Good evening. China’s real estate crisis continues to cause ripples across the country. Our cover story this week looks at China’s museums and art scene — which thrived over the past decade in large part because museums were bundled into real estate developments. Elsewhere, we have an investigation into G42, the Emirati technology firm, and previously unreported details about its ties to China; infographics on China’s EV battery recycling business; an interview with Ya-Wen Lei on China’s ‘gilded cage’; and an op-ed about why China is not returning to its reform agenda. If you’re not already a paid subscriber to The Wire, please sign up here.
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A decade ago, China arrived on the global art scene with deep pockets and an abundance of swagger. Recently, however, China’s economic downturn has caused a spate of museums to close and once prominent collectors to sell their collections. Can China ever achieve its dreams of “cultural self-confidence”?
Already at the forefront of EV production, China has also become a leader in reusing critical raw materials such as lithium and nickel from old batteries. This week’s infographics from Aaron Mc Nicholas look at one of China’s leading recycling companies, Green-Eco-Manufacture (GEM), and why EV batteries have become such a crucial part of its business model in recent years.
Ya-Wen Lei is a professor of sociology at Harvard University and is affiliated with the Fairbank Center for Chinese Studies and the Weatherhead Center for International Affairs. Her new book, Gilded Cage: Technology, Development, and State Capitalism in China, describes how the Chinese Communist Party has extended its social contract with the people of China by leveraging the tools of the high-tech economy to promote a digital domain controlled by the central government. In this week’s Q&A with Jonathan Landreth, she talks about the effects on Chinese society of the country’s high-tech development, and how the pandemic may have shifted public attitudes.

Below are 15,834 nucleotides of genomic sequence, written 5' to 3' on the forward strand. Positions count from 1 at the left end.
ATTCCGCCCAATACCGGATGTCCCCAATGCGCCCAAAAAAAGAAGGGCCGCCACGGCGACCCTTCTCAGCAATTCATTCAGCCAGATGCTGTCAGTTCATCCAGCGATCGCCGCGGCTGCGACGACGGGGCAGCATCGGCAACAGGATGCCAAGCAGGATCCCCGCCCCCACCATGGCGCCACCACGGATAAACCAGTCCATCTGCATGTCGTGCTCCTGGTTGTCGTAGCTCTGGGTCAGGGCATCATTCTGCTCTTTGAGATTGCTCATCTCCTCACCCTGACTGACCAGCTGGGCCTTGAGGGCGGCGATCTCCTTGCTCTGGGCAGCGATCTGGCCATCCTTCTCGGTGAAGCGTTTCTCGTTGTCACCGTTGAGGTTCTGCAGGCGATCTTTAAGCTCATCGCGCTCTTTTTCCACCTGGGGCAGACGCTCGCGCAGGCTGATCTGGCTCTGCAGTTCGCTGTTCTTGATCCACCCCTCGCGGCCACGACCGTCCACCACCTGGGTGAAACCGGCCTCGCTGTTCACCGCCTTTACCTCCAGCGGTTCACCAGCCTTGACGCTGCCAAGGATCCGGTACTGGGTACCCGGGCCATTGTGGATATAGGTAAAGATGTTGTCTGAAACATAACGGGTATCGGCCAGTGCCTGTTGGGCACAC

Illustration by Lauren Crow
On Monday, The New York Times published an article about U.S. intelligence concerns that G42, the Emirati technology firm, may be seeking to act as a conduit for China to obtain sensitive technology. Further examination by Katrina Northrop reveals previously unreported details about G42’s ties to China and shed light on the new role the Emirates is playing in U.S.-China geopolitical and technological competition.
In the coming weeks, the CCP is set to have yet another “Third Plenum” meeting that is likely to spell out signals for the direction of China’s political economy. Max J. Zenglein and Jacob Gunter, of Mercator Institute for China Studies (MERICS), argue in this week’s op-ed that foreigners shouldn’t be fooled by the Chinese government’s recent charm offensive towards business.
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